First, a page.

The article by Ekstrom et al1 has two very different messages: statistical reporting needs to be improved, and a common method of analysis (repeated-measures analysis of variance [RM ANOVA]) appears to be improperly used, at the expense of a possibly more appropriate technique (multi
See also p 770. variate ANOVA [MANOVA]). The reader whose eyes do not immediately light up at the thought of a bare-knuckle statistical brawl may want to know what the fuss is about. Who needs all those details, and why should I care if my statistician takes his or her ANOVA straight, without an M?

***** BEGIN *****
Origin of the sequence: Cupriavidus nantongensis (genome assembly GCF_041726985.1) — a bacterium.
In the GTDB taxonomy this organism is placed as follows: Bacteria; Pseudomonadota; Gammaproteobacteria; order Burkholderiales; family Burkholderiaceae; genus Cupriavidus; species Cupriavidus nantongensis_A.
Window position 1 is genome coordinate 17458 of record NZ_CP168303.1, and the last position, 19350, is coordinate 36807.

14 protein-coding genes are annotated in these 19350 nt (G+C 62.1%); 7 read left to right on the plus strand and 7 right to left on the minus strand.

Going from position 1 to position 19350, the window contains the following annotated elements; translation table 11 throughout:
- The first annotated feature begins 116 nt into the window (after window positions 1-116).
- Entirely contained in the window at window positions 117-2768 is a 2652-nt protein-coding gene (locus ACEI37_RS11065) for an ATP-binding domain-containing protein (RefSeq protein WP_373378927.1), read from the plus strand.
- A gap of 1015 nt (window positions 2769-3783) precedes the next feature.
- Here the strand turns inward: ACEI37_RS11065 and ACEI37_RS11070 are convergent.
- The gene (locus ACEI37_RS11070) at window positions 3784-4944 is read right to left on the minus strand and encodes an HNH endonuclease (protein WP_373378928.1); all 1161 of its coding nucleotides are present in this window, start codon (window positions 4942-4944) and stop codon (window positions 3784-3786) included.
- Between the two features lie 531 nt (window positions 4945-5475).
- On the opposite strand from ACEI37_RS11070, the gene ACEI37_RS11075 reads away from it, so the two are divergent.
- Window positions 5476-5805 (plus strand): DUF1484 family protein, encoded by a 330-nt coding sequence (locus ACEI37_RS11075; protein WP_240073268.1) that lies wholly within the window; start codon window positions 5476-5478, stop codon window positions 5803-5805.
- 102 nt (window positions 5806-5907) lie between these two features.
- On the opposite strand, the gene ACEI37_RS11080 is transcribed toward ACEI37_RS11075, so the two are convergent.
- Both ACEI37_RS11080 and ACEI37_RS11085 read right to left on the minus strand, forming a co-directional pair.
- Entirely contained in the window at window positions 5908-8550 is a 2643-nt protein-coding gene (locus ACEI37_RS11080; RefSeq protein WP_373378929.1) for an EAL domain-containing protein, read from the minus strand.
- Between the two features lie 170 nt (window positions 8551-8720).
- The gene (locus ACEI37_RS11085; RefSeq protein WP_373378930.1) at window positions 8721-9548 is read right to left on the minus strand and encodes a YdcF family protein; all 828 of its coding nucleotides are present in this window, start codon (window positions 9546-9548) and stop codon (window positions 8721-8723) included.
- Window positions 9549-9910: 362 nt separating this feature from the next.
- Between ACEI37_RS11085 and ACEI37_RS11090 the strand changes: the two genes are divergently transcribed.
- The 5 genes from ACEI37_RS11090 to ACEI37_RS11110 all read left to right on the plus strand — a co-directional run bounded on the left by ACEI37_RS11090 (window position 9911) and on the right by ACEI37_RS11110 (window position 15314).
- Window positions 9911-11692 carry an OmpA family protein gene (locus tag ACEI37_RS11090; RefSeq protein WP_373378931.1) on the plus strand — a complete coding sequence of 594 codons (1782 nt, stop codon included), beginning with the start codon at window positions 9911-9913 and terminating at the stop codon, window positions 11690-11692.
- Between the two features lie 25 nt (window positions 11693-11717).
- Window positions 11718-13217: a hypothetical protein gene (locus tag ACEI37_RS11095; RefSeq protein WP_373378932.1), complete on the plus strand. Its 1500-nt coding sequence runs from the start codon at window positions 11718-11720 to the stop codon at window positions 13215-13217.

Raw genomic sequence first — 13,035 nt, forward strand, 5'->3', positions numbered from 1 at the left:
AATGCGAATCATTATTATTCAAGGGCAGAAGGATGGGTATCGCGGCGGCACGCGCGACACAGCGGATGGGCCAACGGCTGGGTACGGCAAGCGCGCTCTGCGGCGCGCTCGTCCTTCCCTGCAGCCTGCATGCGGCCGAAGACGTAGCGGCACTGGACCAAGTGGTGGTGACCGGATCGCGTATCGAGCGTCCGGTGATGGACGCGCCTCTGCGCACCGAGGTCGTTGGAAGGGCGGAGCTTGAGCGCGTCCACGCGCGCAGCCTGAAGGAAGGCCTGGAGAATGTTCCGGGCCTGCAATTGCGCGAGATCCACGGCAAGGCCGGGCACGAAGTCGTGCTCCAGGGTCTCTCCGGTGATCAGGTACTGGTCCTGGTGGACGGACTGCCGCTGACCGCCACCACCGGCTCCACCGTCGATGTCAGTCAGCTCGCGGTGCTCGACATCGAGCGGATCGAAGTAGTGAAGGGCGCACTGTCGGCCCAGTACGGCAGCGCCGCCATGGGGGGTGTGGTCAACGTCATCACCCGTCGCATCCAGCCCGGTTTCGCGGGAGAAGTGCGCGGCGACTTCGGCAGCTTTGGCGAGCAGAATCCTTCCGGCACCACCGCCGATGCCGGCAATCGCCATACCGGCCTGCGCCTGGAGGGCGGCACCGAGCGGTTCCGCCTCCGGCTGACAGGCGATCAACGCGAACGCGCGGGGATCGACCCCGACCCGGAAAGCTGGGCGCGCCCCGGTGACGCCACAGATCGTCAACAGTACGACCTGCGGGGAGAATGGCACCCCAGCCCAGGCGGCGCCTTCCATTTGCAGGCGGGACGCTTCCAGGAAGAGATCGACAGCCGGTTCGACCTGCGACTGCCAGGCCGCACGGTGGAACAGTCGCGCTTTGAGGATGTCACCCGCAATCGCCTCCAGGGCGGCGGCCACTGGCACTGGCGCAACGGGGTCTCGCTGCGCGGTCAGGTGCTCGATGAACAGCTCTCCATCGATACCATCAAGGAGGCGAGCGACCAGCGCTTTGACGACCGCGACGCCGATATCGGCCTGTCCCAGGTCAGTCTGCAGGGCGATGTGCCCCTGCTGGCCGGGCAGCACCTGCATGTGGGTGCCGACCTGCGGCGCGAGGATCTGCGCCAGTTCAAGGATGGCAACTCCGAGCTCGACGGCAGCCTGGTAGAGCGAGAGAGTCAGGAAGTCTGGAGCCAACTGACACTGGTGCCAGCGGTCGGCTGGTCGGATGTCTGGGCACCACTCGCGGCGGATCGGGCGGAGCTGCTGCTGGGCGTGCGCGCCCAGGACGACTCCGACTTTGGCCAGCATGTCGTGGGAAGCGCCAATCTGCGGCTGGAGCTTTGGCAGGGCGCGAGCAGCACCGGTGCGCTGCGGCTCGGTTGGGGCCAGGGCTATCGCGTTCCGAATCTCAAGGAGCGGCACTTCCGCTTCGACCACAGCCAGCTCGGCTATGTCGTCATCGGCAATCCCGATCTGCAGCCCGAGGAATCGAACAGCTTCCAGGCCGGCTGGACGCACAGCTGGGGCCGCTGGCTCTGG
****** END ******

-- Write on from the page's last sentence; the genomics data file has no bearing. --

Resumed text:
WHY REPORT THE DETAILS?
In textbooks and classrooms, methodologists remind future experimentalists that the design of investigations and analysis of data work like the two oars of a rowboat: neglect one and you go in circles. To design is to plan, to have an intention and a goal. When it is